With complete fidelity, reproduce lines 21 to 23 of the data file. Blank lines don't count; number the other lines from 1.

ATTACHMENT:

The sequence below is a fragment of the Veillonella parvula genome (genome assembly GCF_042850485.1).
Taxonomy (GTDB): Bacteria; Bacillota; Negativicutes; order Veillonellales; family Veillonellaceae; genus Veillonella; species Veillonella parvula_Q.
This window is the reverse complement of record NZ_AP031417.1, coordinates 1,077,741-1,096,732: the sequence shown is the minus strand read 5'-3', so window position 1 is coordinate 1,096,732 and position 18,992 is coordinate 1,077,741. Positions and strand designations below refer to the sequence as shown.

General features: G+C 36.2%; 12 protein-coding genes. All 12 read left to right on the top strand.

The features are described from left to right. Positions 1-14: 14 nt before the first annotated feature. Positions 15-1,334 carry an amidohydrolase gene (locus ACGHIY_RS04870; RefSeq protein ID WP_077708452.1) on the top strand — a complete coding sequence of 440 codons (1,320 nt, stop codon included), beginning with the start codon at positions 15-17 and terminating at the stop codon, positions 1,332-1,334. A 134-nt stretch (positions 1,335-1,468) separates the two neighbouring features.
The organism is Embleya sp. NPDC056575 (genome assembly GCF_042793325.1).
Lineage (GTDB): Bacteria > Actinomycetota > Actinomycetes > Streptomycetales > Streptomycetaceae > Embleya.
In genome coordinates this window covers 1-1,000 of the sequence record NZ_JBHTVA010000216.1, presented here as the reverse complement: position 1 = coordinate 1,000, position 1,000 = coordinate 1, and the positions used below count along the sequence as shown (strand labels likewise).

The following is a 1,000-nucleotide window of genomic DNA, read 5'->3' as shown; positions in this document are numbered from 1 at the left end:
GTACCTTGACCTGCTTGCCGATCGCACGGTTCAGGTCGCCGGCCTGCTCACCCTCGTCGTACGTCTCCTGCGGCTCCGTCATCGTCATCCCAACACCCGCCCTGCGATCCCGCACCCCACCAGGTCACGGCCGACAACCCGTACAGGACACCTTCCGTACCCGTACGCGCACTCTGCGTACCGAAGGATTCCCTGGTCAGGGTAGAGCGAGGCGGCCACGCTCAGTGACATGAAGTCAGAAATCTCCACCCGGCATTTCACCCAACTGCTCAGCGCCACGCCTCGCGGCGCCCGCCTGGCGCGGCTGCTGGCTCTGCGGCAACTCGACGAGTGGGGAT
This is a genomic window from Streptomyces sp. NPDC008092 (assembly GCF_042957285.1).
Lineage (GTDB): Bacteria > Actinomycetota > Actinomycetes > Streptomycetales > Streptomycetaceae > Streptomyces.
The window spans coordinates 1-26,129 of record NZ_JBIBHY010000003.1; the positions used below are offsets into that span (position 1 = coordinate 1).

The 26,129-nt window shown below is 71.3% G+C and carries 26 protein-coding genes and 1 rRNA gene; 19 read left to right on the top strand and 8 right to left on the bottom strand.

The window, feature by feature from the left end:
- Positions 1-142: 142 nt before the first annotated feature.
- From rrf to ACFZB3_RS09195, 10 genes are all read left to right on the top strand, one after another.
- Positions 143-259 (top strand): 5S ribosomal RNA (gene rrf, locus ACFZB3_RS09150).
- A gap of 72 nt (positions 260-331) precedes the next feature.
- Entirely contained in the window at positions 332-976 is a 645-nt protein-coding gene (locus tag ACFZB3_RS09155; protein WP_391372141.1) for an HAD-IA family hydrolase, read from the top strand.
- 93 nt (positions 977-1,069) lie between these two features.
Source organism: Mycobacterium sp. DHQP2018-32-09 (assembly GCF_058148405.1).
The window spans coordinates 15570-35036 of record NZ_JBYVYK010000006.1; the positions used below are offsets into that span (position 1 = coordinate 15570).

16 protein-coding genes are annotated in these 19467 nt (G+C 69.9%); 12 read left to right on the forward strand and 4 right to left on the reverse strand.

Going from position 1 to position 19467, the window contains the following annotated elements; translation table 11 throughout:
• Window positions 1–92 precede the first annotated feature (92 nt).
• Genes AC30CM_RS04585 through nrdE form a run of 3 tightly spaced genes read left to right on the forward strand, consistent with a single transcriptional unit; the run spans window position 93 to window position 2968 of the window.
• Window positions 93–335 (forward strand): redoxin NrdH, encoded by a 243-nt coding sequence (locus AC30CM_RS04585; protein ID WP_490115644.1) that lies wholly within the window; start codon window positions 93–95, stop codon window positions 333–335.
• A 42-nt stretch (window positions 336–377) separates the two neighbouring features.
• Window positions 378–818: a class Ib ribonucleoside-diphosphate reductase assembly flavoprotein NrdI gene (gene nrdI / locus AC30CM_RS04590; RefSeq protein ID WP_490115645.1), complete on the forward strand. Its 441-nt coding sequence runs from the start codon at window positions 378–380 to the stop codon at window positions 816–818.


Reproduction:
- 93 nt (positions 977-1,069) lie between these two features.
Source organism: Mycobacterium sp. DHQP2018-32-09 (assembly GCF_058148405.1).
The window spans coordinates 15570-35036 of record NZ_JBYVYK010000006.1; the positions used below are offsets into that span (position 1 = coordinate 15570).